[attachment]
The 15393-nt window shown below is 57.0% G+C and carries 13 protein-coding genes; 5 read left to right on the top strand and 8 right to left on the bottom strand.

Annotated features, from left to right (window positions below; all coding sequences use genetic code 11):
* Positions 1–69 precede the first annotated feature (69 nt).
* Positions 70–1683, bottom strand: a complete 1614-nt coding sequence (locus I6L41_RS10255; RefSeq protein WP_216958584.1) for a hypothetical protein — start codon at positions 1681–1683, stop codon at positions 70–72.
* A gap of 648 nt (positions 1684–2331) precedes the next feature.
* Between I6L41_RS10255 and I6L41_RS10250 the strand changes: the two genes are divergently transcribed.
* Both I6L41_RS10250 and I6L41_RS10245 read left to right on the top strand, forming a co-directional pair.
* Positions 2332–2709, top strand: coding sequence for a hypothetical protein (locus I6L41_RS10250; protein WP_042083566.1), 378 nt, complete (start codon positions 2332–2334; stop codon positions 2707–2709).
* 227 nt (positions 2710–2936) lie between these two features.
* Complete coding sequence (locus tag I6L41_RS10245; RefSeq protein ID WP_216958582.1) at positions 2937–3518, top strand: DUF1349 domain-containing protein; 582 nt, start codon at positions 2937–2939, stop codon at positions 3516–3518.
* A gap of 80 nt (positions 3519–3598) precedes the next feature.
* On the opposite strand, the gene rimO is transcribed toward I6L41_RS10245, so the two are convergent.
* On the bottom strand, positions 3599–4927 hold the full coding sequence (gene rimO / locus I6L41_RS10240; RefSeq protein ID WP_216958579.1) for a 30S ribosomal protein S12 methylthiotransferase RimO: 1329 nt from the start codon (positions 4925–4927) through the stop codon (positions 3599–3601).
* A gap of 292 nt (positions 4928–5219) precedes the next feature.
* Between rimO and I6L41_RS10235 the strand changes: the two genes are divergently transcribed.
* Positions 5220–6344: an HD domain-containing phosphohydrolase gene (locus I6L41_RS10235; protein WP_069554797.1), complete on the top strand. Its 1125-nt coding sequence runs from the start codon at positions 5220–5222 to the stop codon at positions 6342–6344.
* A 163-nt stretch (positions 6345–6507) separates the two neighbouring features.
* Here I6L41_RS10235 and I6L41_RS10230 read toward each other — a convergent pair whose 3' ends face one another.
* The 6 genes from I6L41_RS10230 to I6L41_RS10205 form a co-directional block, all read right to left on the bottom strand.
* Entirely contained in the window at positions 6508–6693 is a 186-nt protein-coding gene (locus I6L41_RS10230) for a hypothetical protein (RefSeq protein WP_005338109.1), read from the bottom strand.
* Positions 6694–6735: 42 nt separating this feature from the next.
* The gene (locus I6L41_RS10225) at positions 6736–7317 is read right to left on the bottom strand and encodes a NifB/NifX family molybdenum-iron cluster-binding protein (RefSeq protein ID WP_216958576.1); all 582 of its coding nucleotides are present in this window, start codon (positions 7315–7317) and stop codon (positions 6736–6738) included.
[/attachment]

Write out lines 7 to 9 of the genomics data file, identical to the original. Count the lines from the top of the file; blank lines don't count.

* Both I6L41_RS10250 and I6L41_RS10245 read left to right on the top strand, forming a co-directional pair.
* Positions 2332–2709, top strand: coding sequence for a hypothetical protein (locus I6L41_RS10250; protein WP_042083566.1), 378 nt, complete (start codon positions 2332–2334; stop codon positions 2707–2709).
* 227 nt (positions 2710–2936) lie between these two features.